It’s time for scary, silly and all kinds of costumes in all corners of our community. Here are a few things to know about Halloween in Fairfax County.
Some communities, cities and counties designate a day other than Oct. 31 for trick-or-treating. Fairfax County Government does NOT set a different date. Halloween is Thursday, Oct. 31. Your homeowners association or apartment complex may set times for events, but neighborhood trick-or-treating is generally the evening of Oct. 31.
- Keep an eye on the forecast — it looks rainy and wet this year, so that may impact your preparations.
- Children should only visit homes that have their porch lights on or active Halloween decorations.
- Inspect your children’s candy before they eat it — especially for any food allergies (some people use teal pumpkins to distribute allergy-free treats). When in doubt, throw it out.
- Make sure children know their phone number and address — and they should be able to provide this information to a police officer in an emergency or if lost.
- Stay on sidewalks and avoid walking in streets (if possible). Cross streets only at the corner and never cross between parked vehicles or mid-block.
- And when trick-or-treating, use battery-powered lights, keep your devices charged and pick a place to meet if you get lost.
- Make sure trick-or-treaters can be seen by wearing something reflective or carrying a flashlight or glow stick.
- Make sure your child’s Halloween costume is made with fire retardant materials and has eye holes large enough for your child to safely see out of.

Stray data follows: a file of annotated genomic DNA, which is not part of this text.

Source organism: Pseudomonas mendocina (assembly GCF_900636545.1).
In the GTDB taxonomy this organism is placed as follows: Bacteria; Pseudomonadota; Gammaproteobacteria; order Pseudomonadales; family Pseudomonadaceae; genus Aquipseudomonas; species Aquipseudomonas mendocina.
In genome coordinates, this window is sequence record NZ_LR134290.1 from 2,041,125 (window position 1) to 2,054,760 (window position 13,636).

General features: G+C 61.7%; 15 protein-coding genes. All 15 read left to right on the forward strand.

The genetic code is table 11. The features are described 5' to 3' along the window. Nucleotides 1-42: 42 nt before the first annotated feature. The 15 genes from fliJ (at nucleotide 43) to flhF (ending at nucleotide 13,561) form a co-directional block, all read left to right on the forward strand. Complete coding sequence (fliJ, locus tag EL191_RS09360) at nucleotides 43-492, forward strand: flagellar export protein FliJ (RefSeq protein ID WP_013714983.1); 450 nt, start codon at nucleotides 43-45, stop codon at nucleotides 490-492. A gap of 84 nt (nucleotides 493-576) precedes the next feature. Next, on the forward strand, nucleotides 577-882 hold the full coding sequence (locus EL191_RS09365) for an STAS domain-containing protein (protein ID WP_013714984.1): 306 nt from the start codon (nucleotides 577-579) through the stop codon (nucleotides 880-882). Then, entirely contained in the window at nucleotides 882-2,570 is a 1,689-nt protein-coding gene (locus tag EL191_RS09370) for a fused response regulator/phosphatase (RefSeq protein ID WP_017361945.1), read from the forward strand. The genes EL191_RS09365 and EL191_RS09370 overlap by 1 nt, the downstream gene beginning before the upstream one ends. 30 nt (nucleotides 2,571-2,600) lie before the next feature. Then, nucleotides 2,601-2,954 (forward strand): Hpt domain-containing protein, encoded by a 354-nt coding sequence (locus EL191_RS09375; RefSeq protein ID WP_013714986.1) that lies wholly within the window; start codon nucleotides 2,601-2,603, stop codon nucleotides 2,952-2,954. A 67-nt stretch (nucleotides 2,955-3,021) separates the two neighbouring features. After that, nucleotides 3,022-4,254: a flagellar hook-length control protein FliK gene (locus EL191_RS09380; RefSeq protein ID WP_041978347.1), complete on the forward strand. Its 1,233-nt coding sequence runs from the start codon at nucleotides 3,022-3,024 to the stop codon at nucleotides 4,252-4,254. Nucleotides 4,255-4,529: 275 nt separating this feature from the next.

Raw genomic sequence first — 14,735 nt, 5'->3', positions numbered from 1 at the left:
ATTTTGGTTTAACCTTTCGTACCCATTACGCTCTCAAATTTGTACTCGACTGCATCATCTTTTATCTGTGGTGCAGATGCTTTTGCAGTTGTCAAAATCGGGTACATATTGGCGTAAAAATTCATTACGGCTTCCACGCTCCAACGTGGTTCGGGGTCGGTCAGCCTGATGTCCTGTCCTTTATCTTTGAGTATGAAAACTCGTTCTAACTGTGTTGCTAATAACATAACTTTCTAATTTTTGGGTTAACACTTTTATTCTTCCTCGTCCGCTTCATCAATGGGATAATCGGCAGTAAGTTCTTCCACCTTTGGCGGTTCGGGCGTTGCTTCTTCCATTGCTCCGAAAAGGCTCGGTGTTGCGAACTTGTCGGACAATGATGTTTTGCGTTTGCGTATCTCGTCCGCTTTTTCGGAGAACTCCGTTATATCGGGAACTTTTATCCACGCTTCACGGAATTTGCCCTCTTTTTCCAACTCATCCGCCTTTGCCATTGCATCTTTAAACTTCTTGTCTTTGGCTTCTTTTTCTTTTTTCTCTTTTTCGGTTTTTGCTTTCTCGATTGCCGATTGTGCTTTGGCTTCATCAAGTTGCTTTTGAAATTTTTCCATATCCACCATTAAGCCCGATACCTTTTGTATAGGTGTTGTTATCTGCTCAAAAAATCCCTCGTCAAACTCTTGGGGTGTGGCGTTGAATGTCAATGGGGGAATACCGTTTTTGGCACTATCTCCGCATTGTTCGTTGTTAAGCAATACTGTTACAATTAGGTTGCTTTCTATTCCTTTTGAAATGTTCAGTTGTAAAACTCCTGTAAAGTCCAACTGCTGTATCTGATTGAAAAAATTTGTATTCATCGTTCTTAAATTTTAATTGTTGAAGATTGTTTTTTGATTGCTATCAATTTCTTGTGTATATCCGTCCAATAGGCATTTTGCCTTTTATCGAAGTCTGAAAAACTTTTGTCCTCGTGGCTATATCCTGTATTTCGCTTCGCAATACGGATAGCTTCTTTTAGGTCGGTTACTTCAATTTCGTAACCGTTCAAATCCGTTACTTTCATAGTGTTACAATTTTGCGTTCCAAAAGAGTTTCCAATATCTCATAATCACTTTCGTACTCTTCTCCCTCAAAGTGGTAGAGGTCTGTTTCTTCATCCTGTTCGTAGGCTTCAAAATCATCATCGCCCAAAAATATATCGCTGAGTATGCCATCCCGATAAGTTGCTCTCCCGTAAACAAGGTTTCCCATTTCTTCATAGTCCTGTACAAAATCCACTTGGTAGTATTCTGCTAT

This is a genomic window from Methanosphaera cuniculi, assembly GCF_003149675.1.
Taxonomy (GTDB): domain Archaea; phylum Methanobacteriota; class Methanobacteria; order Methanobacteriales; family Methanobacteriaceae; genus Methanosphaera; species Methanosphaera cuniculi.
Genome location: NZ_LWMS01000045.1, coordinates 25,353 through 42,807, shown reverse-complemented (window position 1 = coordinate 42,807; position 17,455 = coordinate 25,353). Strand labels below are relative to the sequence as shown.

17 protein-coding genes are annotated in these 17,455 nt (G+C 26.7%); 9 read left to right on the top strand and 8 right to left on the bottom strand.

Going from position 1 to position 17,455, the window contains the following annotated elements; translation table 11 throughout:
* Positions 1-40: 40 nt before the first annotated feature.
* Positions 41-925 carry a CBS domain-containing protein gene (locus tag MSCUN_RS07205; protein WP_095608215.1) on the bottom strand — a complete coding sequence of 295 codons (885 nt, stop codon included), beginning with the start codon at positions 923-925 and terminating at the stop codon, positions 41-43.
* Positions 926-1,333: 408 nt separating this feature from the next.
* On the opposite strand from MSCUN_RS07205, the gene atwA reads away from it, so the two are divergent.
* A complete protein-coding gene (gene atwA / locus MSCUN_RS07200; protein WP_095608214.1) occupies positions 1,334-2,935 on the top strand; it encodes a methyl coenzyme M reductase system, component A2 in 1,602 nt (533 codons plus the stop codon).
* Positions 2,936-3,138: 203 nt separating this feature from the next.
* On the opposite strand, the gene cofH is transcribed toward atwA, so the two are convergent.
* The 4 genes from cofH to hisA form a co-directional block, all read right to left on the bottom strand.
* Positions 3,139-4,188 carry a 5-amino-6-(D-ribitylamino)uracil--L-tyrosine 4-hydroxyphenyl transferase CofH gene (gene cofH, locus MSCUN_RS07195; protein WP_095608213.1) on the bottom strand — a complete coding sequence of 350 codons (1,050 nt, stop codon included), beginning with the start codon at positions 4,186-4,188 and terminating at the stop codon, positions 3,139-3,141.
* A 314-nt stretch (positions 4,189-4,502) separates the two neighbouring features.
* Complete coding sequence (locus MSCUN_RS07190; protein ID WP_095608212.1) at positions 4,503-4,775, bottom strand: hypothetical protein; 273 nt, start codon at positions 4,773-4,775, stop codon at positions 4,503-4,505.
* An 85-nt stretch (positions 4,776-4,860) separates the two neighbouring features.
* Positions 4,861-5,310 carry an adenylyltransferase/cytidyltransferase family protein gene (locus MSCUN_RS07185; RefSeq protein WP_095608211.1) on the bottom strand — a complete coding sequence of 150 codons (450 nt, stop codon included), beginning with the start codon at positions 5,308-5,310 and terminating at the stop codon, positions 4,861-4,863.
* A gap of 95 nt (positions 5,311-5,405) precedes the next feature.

- The costume should be short enough so it doesn’t interfere with walking.
- Consider using makeup on children’s faces instead of a mask to allow the child to see clearly.
- PLEASE: Don’t speed or drive above the speed limit on Halloween (or any time!). Drive below the posted speed limit in residential areas. This will give you time to brake if you see a child dart in front of you.
- When giving candy, consider treats WITHOUT nuts and other common food allergens. Here are some quick Halloween food safety tips.
- If you have pets, provide a safe, secure space during trick or treating time. Pets may not enjoy all of the noise, including ringing doorbells.
- Keep chocolate away from your pet as it can be poisonous to them.
- Watch for wagging tails near Jack-o’-lanterns, as they may have candles inside.
- Not all trick-or-treaters like dogs – make sure to keep your pet on a leash or behind a gate away from the front door.
- Make sure your pet has identification on in the event that they accidentally get loose.
We participate on the free, private neighborhood social media network called Nextdoor. If you’re a member, which many people are in the county, you can mark your home as trick-or-treat friendly. From Nextdoor:
“We’re taking the trick out of Halloween, as Nextdoor’s Treat Map allows neighbors to mark their home with a candy corn icon to let neighbors know they’ll be giving out candy. The Treat Map also lets neighbors plot haunted houses on the map, making trick-or-treaters everywhere know which houses to stop by for a spook-filled thrill!”
Additionally, our Police Department is participating in many “Trunk or Treat” events; check the Police Department Nextdoor page for details.